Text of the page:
We have so many new readers coming to SFN every day that many of you have missed some of the great entries of the past. Back around Christmas – when site traffic is also organically low – LRM ran a fantastic analysis of ACC expansion. We wanted to highlight it today for everyone since it was related to a couple of other new items we’ve got:
I was against the idea of expansion prior to the league’s execution of the idea. I was particularly against the idea of the manner in which the league expanded.
With this said, I cannot argue too much with the financial performance of the league since the expansion. (Although one must account for natural inflation that is difficult to account for in adjustments). This recent article from the Greensboro News & Record highlights some of the ACC’s more recent financial success.
The league disbursed $137.5 million to its 12 member schools in the tax year ending June 30, 2007, according to federal returns made available this week. The increase of 5.7 percent over 2005-06 allocations is the largest since an 11.7 percent jump from 2001-02 to 2002-03.
The boost is not enough to cover increases in the members’ overall costs of running major sports programs, but it seldom serves that purpose and is not expected to do so.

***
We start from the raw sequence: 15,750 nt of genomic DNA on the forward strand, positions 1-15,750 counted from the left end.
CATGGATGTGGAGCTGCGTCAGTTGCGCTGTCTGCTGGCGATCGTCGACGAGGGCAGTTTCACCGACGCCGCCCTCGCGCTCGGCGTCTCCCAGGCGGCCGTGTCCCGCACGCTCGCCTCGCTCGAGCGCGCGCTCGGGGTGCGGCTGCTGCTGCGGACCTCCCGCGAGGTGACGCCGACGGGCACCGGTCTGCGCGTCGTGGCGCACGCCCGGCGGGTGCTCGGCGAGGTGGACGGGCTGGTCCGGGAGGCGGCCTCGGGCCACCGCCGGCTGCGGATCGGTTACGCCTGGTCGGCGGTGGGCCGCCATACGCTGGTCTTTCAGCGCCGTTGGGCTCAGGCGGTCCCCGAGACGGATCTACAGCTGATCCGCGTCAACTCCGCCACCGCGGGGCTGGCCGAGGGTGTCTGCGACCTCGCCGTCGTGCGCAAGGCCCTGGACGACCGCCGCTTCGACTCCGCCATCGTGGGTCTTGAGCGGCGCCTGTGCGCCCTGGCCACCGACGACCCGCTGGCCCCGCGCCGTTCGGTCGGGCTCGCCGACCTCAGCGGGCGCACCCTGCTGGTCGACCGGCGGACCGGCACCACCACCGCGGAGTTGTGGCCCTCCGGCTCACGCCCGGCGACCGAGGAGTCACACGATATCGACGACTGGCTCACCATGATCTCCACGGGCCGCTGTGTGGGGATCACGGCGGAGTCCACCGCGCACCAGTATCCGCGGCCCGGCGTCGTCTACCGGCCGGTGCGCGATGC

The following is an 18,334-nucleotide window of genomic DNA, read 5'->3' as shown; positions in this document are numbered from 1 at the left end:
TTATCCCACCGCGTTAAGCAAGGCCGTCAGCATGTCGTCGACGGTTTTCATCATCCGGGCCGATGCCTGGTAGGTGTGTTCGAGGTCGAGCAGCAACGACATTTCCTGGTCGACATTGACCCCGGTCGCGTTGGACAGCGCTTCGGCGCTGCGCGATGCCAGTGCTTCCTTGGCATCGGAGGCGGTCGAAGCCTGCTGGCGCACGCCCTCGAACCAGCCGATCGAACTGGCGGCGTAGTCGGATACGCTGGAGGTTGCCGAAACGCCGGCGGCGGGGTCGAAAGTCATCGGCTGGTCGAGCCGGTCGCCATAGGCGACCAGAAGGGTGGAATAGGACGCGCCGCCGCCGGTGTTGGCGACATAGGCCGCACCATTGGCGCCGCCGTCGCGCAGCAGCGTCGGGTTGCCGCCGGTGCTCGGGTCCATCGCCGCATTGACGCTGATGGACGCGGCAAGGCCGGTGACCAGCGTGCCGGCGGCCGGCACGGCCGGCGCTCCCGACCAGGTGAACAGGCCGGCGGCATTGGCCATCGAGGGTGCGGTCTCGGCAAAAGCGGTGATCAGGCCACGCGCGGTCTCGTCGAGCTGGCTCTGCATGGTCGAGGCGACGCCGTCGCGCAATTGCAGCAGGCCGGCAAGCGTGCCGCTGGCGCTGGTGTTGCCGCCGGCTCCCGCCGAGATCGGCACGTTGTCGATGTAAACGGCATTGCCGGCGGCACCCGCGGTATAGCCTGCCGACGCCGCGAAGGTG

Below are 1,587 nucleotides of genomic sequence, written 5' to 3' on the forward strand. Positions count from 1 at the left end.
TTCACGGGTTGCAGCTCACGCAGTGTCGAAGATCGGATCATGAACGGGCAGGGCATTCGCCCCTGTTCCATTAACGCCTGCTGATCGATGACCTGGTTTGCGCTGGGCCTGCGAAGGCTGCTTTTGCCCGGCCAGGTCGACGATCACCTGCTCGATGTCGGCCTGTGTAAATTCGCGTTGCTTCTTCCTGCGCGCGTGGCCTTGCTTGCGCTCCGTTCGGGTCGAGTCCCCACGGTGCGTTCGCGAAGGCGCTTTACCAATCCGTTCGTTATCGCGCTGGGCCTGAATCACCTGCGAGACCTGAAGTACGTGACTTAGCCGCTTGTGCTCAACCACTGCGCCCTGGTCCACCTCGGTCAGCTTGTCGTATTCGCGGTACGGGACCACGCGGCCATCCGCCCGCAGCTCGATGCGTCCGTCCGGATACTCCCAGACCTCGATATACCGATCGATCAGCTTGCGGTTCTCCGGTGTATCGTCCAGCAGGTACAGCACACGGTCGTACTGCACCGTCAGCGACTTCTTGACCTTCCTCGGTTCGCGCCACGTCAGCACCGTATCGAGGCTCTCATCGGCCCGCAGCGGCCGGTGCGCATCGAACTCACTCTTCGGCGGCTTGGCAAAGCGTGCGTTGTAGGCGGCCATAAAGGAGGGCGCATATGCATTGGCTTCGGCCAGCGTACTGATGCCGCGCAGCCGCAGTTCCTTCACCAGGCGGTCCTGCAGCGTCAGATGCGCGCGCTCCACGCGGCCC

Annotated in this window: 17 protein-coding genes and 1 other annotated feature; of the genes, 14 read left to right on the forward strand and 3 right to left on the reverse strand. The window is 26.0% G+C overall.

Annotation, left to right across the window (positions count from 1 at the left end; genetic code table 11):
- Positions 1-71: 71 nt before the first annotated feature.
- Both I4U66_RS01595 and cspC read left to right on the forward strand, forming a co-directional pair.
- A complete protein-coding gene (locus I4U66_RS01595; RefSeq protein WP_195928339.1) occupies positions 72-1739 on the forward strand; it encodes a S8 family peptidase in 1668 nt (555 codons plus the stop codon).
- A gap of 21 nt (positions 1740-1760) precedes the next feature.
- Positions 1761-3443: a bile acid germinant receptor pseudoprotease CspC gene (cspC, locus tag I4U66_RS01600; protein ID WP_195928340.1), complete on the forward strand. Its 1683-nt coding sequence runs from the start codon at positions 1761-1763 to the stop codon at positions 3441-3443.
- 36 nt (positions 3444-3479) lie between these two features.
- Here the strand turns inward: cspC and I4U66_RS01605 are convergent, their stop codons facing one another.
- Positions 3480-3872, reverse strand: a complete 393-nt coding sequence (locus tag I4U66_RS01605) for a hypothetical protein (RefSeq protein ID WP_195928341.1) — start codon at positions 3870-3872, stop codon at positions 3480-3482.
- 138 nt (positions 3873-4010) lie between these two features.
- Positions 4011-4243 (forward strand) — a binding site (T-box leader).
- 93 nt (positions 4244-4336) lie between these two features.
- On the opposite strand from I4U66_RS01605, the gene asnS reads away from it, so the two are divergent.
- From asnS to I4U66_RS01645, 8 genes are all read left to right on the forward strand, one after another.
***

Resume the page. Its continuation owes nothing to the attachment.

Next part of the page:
The 2006-07 year was the ACC’s second with 12 members and the football championship game, the centerpiece of a television contract that delivered $39.2 million to the league during the year. That’s a 69 percent increase from the 2003 season, the final one with nine teams. Virginia Tech and Miami joined the conference in July 2004, and Boston College followed a year later.
“The financial realities of where we are have been right on target with the analysis before we expanded,” said ACC commissioner John Swofford. “It’s pretty much where we expected to be.”
The ACC’s total income, nearly half of which comes from football and men’s basketball television contracts, considerably outpaced estimates dated May 1, 2007, but that’s misleading. Those projections, for example, listed $16.38 million in probable revenue from football bowl games. The conference first surpassed $17 million in bowl revenue for the 1998 season and has enjoyed steady increases since. The 2006 season brought nearly $29 million from bowl games.
As a result, total revenue of $159,753,654 beat the projections by 33.5 percent, and cash allocated to the membership was 27 percent greater than the estimates.